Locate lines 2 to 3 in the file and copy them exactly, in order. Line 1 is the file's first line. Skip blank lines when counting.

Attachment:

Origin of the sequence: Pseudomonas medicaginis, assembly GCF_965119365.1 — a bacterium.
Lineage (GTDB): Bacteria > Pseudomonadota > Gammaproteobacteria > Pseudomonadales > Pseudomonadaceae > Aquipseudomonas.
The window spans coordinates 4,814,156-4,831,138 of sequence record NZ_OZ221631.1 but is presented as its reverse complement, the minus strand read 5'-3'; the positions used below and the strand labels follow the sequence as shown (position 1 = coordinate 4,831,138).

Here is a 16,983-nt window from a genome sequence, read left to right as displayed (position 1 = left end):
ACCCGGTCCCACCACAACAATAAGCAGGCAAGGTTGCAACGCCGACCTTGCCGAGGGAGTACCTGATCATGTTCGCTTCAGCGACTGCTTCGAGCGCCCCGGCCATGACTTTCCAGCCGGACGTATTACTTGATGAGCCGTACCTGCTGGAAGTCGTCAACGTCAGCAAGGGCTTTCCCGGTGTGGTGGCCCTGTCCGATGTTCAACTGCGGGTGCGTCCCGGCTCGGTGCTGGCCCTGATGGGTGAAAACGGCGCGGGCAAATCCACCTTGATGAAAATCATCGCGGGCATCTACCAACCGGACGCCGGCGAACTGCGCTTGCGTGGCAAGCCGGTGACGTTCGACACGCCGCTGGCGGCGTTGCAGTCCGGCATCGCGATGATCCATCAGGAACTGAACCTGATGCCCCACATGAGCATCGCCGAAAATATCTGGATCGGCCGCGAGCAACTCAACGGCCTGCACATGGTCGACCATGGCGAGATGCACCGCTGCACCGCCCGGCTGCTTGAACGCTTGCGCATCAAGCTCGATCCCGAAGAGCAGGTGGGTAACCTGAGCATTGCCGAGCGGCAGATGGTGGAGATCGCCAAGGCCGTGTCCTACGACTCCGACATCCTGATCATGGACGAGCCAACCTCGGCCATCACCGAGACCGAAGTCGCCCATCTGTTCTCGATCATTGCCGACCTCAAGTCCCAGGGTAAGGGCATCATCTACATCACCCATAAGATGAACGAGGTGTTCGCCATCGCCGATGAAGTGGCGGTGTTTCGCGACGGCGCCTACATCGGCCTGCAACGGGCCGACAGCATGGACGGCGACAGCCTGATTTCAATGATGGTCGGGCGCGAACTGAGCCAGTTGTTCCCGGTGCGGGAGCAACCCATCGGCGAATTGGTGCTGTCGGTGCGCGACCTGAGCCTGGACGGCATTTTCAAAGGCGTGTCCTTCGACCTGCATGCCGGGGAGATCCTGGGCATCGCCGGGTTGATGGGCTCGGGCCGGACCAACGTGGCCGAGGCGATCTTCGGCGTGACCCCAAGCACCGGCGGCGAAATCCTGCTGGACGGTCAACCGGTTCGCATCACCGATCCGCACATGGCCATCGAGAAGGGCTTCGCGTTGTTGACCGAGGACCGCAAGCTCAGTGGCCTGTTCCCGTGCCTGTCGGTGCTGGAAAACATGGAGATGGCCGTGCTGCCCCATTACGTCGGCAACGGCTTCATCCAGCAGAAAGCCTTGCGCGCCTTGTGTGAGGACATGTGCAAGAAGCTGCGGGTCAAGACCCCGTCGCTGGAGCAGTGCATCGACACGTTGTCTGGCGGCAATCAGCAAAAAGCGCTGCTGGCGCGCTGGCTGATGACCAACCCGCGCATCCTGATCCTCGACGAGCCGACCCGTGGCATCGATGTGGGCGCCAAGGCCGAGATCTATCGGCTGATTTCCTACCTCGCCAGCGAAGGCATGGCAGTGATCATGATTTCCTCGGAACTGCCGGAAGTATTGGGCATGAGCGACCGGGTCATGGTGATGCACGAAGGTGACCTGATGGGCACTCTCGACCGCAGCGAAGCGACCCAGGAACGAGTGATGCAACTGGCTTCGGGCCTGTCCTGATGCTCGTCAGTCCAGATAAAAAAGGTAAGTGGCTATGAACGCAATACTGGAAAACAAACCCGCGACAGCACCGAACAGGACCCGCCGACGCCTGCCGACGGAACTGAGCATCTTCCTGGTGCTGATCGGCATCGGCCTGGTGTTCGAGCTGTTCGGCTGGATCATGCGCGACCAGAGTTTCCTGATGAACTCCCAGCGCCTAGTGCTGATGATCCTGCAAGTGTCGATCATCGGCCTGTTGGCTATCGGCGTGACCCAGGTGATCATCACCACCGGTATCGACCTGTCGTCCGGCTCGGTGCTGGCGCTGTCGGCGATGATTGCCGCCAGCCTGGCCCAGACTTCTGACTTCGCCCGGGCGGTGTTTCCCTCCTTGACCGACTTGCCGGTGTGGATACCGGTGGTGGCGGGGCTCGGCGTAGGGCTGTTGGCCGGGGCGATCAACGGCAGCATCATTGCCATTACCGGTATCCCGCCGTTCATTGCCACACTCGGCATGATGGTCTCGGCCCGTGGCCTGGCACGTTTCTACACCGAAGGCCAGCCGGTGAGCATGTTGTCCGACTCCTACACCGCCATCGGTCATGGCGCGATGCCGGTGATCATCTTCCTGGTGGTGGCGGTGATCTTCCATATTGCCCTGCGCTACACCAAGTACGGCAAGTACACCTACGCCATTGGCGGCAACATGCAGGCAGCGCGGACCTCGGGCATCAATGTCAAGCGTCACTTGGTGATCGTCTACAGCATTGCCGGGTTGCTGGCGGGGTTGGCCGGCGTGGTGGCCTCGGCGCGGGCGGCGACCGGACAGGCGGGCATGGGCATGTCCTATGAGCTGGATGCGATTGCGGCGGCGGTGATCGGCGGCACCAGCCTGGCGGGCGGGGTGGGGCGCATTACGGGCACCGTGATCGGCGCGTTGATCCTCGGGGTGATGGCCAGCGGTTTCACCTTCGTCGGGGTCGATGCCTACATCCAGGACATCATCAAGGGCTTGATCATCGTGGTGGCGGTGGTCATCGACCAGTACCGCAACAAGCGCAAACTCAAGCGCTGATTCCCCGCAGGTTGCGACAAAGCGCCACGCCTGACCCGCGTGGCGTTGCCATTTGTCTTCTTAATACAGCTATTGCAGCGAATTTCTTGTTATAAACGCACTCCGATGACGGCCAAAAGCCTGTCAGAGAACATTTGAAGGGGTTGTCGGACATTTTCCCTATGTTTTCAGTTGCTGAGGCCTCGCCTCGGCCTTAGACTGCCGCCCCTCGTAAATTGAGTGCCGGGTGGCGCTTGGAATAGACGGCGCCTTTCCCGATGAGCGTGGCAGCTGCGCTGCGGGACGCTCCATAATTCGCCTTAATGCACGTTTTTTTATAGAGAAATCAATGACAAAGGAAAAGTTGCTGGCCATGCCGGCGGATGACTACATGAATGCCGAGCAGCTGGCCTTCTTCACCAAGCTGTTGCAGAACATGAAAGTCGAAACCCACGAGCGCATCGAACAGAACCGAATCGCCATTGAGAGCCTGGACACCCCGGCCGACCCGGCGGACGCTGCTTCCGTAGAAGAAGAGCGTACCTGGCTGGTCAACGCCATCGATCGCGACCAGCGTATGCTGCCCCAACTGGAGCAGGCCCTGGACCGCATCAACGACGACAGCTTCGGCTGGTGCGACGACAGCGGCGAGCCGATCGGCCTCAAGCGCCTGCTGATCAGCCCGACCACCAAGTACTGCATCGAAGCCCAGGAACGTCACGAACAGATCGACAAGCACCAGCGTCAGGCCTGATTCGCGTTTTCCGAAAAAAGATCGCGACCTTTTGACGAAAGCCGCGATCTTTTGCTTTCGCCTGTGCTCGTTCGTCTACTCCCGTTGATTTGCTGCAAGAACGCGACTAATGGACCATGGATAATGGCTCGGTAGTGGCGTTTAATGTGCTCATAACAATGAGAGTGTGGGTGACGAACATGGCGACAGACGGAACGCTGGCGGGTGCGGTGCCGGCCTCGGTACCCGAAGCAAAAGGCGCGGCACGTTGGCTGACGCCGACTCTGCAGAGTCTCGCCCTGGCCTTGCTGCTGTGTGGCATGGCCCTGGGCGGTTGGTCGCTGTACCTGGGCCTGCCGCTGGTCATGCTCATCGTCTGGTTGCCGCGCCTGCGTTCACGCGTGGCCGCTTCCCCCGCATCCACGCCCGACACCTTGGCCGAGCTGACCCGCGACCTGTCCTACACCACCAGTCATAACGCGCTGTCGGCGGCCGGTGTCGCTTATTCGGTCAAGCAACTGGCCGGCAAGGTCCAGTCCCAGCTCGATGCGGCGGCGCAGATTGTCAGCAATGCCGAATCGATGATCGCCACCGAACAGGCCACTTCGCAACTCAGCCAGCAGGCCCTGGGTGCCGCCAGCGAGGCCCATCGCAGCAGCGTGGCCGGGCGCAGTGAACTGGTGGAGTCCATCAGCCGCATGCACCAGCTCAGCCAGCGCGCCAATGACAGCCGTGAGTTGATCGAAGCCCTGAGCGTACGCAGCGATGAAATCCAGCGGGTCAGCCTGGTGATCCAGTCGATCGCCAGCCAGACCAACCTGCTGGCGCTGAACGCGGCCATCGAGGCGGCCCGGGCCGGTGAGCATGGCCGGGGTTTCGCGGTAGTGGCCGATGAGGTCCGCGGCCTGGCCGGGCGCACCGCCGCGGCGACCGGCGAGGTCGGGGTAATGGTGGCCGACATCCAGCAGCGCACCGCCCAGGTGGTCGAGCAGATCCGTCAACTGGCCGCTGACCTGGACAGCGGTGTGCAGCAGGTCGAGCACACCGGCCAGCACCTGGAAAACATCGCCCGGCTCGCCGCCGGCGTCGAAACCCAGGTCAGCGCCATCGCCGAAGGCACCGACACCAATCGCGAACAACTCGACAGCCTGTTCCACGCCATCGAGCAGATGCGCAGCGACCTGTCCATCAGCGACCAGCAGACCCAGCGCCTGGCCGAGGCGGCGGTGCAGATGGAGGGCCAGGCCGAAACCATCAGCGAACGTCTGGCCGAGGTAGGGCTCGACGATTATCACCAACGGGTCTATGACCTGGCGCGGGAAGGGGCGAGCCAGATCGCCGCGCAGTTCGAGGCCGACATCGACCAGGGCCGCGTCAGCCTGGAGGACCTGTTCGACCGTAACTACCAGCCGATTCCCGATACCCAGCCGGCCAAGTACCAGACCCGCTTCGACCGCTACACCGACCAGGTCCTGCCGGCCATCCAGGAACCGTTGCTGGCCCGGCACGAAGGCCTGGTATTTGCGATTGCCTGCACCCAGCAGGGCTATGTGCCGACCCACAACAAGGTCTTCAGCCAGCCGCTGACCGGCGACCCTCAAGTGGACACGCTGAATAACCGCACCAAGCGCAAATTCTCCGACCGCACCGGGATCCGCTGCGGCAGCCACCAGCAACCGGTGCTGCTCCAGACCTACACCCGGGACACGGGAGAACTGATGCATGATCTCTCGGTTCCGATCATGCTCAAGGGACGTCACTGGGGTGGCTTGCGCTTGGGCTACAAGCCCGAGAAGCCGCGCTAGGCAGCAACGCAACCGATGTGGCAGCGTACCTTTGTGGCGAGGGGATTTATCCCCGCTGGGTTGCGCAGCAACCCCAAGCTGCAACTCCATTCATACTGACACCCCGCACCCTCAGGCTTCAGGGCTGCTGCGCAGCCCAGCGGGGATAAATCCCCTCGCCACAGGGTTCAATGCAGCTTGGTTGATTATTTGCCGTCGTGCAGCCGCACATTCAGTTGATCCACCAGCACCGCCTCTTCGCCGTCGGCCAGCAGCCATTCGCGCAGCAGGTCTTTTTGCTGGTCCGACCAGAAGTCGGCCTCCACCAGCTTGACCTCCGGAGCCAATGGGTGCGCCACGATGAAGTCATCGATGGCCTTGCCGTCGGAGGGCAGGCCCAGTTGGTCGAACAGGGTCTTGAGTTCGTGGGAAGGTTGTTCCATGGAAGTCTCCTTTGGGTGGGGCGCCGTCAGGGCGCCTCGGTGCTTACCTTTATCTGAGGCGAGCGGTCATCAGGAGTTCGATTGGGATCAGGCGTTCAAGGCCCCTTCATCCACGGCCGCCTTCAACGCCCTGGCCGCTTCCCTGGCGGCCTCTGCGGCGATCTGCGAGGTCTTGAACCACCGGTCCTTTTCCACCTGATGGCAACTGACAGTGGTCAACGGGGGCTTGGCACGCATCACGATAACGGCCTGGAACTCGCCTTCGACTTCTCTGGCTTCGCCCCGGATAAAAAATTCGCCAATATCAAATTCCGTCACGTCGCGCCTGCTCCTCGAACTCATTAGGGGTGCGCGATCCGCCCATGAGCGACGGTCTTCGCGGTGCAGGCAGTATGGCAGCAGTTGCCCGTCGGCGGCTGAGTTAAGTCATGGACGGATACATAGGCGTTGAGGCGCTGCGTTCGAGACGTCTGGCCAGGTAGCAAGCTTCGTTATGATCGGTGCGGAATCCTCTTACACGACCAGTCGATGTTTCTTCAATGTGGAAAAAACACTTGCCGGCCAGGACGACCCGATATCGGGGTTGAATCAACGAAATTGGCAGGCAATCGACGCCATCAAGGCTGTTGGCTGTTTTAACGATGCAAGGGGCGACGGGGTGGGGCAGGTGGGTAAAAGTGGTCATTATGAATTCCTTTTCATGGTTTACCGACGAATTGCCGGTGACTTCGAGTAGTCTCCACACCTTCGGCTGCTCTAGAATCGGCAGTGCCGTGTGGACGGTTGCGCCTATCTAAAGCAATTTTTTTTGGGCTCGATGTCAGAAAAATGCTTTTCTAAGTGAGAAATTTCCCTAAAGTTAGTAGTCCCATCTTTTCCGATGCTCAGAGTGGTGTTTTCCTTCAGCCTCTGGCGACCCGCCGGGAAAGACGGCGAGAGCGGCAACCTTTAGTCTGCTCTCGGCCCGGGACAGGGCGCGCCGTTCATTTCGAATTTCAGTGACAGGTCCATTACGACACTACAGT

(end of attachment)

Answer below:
Lineage (GTDB): Bacteria > Pseudomonadota > Gammaproteobacteria > Pseudomonadales > Pseudomonadaceae > Aquipseudomonas.
The window spans coordinates 4,814,156-4,831,138 of sequence record NZ_OZ221631.1 but is presented as its reverse complement, the minus strand read 5'-3'; the positions used below and the strand labels follow the sequence as shown (position 1 = coordinate 4,831,138).